In the case of Hinton v. Village of Pulaski, a majority of the New York Court of Appeals found that a stairway is a functional equivalent to a sidewalk as it pertained to local village law. The case arose out of a fall that the plaintiff had while descending an exterior stairway leading from a municipal parking lot to a public road. The plaintiff did not provide written notice of the fall to the Village, but subsequently commenced an action against the Village.
Continue reading “Court of Appeals Finds that “Stairway” was the Functional Equivalent of a “Sidewalk””
When New York State Court of Appeals Chief Justice, Janet DiFiore, assumed her position, she set the goal of reducing the backlog of cases across the state. In the case of Melendez v. Stack, the Second Department decided in line with that goal in refusing to vacate a dismissal after a Plaintiff’s attorney did not have a reasonable excuse for their failure to proceed to trial.
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The Appellate Division Second Department reversed an Order of the Supreme Court, Richmond County, denying the defendants’ motions for summary judgment in a products liability case. The case involved a food preparation worker at a restaurant who lost several fingers in a cheese grater. The worker intended to dislodge a piece of cheese from a cheese grater by placing his fingers in the hopper of the grater without turning it off. The plaintiff’s fingers then struck the spinning blade of the grinder, causing him to sustain the loss of several fingers. The plaintiff then commenced an action against the restaurant, its owner, as well as the distributor and seller of the meat grinder.
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On March 19, 2019, the Appellate Division First Department issued a decision in which they held the notes of an IME observer were privileged. The Court’s decision settled the variance between the trial Courts of whether the notes of an IME observer are protected by the attorney-client privilege. In the case of Markel v. Pure Power Boot Camp, Inc., the Plaintiff sought damages for a knee injury she sustained while participating in an exercise drill at defendants’ gym. As part of the discovery process, the Plaintiff was asked to appear for an independent medical exam (IME) by an orthopedist to ascertain the extent of her injuries, if any.
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Just last year, the New York Court of Appeals ruled in the case of Forman v. Henkin, that a litigant’s public posts on Facebook were subject to discovery. The decision was based on the premise that any limitation on the discovery of social media accounts would run counter to New York’s “tradition of liberal discovery.” On January 24, 2019, the First Department expanded on that premise.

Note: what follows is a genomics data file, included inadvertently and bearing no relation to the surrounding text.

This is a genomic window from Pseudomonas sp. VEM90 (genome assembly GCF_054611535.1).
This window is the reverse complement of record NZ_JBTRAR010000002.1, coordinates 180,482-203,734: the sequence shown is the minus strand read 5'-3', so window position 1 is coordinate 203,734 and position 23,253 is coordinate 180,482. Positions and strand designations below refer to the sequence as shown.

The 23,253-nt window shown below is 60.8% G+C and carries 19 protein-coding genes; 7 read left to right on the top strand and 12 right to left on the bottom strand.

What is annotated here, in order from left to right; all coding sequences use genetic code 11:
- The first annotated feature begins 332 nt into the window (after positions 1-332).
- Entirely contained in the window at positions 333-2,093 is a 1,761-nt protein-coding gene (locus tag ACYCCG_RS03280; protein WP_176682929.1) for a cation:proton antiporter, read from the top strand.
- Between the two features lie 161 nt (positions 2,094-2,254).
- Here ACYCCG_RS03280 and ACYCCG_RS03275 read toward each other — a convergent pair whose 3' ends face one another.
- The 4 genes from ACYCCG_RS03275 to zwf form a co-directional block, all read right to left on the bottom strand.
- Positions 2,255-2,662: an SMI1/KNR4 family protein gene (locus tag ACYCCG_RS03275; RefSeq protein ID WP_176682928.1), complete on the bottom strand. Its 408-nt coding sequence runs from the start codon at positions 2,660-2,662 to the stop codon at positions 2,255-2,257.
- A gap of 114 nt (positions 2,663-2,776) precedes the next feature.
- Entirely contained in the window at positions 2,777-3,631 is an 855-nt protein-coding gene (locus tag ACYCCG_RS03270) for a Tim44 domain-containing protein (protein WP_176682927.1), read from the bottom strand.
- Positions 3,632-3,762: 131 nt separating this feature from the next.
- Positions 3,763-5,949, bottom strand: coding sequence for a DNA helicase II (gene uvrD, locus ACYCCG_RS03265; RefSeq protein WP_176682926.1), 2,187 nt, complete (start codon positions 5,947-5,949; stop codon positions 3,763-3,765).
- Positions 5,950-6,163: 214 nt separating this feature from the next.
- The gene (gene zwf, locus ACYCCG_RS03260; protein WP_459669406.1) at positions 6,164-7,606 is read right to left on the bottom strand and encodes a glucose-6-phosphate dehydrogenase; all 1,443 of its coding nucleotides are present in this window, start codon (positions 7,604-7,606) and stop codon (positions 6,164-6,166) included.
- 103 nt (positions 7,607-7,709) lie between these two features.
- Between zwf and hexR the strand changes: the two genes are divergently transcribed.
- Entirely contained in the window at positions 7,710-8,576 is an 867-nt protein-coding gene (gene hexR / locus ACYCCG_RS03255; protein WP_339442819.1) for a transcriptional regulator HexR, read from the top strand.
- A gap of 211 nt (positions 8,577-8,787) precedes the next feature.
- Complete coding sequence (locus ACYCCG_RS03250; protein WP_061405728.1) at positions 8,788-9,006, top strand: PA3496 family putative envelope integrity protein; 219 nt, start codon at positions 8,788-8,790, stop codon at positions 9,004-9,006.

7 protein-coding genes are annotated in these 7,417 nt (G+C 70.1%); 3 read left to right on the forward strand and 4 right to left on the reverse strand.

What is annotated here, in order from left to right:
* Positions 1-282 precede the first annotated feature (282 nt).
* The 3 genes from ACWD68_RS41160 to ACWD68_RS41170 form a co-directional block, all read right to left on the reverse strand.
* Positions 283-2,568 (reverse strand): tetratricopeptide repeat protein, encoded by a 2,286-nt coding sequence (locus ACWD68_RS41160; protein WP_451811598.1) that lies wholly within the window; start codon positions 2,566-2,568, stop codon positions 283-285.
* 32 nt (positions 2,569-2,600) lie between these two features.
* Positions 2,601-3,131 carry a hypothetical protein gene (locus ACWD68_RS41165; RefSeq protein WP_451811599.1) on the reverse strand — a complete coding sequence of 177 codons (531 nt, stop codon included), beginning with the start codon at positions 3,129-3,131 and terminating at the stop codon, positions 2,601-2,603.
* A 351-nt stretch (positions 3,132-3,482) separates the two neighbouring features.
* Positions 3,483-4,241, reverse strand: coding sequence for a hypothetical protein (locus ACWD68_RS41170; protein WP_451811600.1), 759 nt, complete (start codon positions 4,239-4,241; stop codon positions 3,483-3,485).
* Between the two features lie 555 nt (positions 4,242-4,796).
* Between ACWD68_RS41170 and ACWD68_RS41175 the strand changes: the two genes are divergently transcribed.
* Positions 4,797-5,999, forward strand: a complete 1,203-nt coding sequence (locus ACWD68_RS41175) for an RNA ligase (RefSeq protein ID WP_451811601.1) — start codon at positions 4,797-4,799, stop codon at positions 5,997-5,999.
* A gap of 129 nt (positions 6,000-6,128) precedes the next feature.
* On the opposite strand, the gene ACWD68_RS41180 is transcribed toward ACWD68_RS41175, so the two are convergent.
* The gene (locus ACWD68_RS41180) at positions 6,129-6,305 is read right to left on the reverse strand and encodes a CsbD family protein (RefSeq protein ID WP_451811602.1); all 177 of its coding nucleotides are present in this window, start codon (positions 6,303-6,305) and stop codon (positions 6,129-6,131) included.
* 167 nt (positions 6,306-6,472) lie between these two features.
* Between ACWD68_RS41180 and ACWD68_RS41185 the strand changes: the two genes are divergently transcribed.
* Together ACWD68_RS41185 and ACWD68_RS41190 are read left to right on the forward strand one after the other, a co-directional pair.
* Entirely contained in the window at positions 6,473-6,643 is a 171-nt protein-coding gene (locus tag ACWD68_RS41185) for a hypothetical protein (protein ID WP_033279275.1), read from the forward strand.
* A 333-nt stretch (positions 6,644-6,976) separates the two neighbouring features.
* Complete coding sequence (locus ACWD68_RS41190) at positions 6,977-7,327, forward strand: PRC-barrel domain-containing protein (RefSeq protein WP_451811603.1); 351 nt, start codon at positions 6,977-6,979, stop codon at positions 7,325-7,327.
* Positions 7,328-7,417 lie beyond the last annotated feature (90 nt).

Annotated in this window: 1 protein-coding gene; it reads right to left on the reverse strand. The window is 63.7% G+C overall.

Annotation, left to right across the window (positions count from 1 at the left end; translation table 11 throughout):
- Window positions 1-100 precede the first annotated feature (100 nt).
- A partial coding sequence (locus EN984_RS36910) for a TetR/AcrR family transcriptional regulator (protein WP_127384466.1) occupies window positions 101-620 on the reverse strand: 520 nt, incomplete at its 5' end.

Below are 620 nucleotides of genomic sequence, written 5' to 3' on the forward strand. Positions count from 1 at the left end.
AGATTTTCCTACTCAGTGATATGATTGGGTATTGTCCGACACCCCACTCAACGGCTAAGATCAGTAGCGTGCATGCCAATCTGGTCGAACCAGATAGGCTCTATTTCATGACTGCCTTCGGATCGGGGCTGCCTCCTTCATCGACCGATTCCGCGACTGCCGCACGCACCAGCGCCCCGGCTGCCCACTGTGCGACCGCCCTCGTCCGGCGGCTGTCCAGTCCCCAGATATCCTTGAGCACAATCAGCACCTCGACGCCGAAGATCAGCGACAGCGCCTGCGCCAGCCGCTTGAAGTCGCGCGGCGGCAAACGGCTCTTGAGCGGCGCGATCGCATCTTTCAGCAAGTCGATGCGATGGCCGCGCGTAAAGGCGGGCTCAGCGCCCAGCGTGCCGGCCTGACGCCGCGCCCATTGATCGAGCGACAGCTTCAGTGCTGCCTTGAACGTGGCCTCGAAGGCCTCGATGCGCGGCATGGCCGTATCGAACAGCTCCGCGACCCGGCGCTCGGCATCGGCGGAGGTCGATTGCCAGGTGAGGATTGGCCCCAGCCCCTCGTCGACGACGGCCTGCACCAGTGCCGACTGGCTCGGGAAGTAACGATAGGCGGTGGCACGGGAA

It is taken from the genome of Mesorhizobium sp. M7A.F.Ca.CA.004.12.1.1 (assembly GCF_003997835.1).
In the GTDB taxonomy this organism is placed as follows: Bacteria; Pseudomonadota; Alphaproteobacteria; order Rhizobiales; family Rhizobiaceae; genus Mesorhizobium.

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In the age of developing technology, biomechanical experts have more tools at their disposal when examining how a motor vehicle accident may have occurred. In general, biomechanics is the science of how the human body responds to applied external and internal forces. In litigating a motor vehicle accident, a capable biomechanical engineer may be able to examine specific injuries and use reverse engineering to determine if the event in question caused the purported injuries.
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On December 26, 2018, the Appellate Division Second Department upheld the dismissal of a wrongful death suit against a Wantagh bar. The case involved a 2012 fight in a public roadway outside of Shoooters Tiki Bar & Sports Grill between a Levittown volunteer firefighter and another man. The firefighter suffered brain injuries in the fight and was in a coma for 17 days before passing. The criminal trial against the other man resulted in an acquittal due to a self-defense claim. However, the executor of the firefighter’s estate brought a civil claim against Shooters, claiming that they owed a duty to prevent harm to the firefighter.
Continue reading “Second Department Finds Wantagh Bar Is Not Liable For Death from a Fight Outside of Premises”
On April 3, 2018, the New York Court of Appeals ruled that, in accordance with the CPLR, a plaintiff need not “demonstrate the absence of his comparative negligence to be entitled to partial summary judgment as to a defendant’s liability.” Continue reading “Court of Appeals Rules Plaintiff Can Be Granted Partial Summary Judgment, Regardless of Own Liability”
The New York State Court of Appeals recently ruled that information from an injury victim’s private Facebook account can be treated as information used in a legal action and, as such, the victim may have to offer that information to the opposing party in court. Continue reading “Facebook Posts Can Serve as Important Information in Head Injury Case”
A divided New York State Court of Appeals ruled 4-3 that New York’s “scaffold law” does not automatically make employers liable for injuries their workers suffer an on-the-job fall. The state’s highest court reversed the lower court’s summary judgment ruling in favor of a crane operator who fell down a temporary steel staircase at the World Trade Center Freedom Tower construction project in 2010. Continue reading “Court of Appeals Reviews New York ‘Scaffold Law’”